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Why national parks, coal-fired power plants may be neighbors

Air-quality experts worry that proposed changes to clean-air regulations may allow developers to build the plants near pristine areas.

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Officials at EPA, however, broadly rebuffed Waxman's concerns in a March letter by Robert Myers, principal deputy assistant administrator.

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To the congressman's contention that EPA staff concerns had been ignored, Mr. Myers wrote that all "had full opportunity to express their concerns ... and all concerns were considered" prior to publication of the proposed rule.

Regarding other issues Waxman and others raised, he wrote that while some polluters would be omitted from Class 1 emissions calculations, they would still have to comply with lesser Class 2 requirements.

Myers added that internal concerns expressed by the Park Service and the agency's own staff who critiqued the proposal two years ago were addressed fully in the proposal's final language.

But federal air-quality experts told the Monitor that little of substance changed in the proposal after their critiques in 2006.

"In my mind and to a lot of regional [EPA] air-quality officers, the effect of this proposal is to undermine the gains and practices of the past two decades," says Scott Bohning, an air-quality engineer in the EPA's San Francisco office. "Right now there are standard practices considered reasonable – and those will be thrown out the window."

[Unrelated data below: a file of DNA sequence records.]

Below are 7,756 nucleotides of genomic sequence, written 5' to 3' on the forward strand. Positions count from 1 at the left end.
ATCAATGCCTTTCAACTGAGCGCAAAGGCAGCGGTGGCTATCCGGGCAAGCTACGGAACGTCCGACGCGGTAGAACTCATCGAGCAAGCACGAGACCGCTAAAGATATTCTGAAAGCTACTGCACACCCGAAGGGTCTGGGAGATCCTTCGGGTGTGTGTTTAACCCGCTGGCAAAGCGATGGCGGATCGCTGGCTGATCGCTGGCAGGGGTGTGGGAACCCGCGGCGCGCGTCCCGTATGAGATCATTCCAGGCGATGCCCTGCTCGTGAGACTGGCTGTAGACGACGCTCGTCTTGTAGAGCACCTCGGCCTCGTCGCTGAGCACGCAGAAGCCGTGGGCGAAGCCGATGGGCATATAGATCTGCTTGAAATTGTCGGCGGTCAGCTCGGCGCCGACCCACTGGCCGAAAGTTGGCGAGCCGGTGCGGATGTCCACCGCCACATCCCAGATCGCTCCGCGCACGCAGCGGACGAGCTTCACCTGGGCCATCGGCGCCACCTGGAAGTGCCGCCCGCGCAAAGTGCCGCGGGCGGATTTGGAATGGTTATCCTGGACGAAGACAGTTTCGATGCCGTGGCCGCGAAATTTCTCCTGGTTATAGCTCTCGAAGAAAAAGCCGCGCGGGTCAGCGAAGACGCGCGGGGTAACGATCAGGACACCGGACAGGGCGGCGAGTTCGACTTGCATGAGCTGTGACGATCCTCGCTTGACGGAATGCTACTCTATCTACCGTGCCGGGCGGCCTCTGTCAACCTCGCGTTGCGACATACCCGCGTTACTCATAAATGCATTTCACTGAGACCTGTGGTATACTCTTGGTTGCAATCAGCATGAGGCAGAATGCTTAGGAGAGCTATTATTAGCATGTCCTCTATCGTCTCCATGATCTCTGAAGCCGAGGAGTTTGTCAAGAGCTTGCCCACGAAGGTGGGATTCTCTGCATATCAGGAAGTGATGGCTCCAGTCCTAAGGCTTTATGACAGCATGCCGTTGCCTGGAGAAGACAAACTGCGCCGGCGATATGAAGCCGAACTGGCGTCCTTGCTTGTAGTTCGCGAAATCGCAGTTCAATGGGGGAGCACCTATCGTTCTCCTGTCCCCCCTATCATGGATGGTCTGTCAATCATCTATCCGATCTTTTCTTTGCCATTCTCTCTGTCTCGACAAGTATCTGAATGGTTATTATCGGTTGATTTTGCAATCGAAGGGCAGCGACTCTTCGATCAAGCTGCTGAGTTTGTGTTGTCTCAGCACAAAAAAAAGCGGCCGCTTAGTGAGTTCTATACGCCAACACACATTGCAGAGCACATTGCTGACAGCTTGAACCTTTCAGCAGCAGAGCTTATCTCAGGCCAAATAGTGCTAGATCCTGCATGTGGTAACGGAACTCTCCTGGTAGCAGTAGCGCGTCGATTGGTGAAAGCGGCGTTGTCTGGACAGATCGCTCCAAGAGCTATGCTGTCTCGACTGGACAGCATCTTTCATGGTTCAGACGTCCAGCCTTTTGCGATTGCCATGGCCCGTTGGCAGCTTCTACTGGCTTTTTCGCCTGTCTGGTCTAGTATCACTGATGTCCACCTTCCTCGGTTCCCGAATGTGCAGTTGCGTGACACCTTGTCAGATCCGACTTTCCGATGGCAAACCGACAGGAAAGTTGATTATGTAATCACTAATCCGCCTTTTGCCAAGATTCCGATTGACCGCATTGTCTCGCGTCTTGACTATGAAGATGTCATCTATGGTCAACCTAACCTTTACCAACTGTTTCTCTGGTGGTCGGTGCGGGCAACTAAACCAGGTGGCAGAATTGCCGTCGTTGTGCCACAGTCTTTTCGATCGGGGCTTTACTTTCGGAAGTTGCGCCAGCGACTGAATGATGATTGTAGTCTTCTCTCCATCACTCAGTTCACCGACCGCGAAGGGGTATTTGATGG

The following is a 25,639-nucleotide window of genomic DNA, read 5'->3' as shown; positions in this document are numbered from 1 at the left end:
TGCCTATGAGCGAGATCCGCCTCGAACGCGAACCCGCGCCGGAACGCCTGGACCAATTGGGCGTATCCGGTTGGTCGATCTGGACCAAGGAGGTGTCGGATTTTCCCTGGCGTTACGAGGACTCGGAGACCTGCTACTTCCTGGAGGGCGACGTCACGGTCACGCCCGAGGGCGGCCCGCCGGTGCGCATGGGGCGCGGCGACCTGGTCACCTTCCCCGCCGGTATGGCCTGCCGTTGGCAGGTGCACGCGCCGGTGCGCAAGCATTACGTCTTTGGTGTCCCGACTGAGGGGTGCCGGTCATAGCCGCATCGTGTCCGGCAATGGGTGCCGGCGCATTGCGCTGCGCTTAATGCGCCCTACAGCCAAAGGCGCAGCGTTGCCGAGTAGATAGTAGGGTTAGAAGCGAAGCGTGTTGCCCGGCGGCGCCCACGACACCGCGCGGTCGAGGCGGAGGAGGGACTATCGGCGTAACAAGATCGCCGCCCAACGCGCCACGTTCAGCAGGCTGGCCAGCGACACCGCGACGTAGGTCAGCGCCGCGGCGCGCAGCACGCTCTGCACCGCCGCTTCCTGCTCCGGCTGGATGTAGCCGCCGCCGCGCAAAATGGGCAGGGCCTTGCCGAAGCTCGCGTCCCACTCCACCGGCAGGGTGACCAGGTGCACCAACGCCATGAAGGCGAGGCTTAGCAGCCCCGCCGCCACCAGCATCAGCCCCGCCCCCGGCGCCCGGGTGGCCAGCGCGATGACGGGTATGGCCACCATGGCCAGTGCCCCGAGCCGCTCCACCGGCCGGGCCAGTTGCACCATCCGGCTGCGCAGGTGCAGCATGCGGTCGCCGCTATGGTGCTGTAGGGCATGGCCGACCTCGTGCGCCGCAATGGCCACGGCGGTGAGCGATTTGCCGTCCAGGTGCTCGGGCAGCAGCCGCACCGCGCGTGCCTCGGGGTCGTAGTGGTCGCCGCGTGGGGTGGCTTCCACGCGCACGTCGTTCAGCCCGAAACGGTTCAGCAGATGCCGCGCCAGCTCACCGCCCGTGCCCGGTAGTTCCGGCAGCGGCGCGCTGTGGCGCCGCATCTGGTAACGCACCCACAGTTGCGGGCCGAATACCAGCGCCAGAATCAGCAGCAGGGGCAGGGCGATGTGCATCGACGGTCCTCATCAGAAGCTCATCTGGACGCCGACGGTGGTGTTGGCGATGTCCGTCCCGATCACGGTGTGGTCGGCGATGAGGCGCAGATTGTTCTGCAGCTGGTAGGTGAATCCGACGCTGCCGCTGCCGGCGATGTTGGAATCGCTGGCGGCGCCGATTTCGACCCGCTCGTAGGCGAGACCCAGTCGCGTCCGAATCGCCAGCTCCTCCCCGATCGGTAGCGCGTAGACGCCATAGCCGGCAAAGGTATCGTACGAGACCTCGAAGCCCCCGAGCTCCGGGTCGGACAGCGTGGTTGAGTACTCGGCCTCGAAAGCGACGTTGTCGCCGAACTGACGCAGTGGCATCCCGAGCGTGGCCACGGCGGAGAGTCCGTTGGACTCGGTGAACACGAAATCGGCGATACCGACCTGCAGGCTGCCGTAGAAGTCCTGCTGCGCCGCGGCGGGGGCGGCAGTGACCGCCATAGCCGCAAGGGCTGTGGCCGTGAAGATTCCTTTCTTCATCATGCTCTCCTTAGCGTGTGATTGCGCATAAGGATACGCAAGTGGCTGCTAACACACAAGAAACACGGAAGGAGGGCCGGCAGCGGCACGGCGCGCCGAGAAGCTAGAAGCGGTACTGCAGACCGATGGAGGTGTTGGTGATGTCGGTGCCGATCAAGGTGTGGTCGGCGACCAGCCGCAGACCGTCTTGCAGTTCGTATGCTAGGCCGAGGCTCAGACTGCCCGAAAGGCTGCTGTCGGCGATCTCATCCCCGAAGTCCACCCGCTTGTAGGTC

Court battles lie ahead

Still others say the EPA's latest shift fits a pattern of changing air-pollution regulations to conform to a desired outcome Congress never intended when it passed the Clean Air Act.

"It's part of a familiar game played by this administration of trying to figure out how to help industry avoid pollution permits," says Eric Schaeffer, director of the Environmental Integrity Project and former director of the EPA's Office of Regulatory Enforcement from 1997 to 2002. "They never seem to quit even though they've lost almost everything they've done [on changing air pollution regulations] in the federal courts."

Mr. Wenzler says his group and probably others would challenge the EPA changes in court. But that might not stop the power industry, in the meantime, from winning permits to begin building.

In the meantime, Waxman wrote EPA Administrator Johnson again this month, questioning whether EPA staff objections were really addressed.

In response, the EPA says it is "considering these [Waxman's] questions as we develop the final rule, which we expect to issue by the end of 2008," Tim Lyons, the EPA's deputy press secretary, wrote in an e-mail to the Monitor.

That may be small comfort, though, to Mr. Moore trying to focus his camera back on the face of "Old Rag Mountain" in Shenandoah National Park.

"Some of the granite on the face of these mountains was exposed about 300 million years ago," he says. "I would hate it if this change means I won't be able to see it anymore."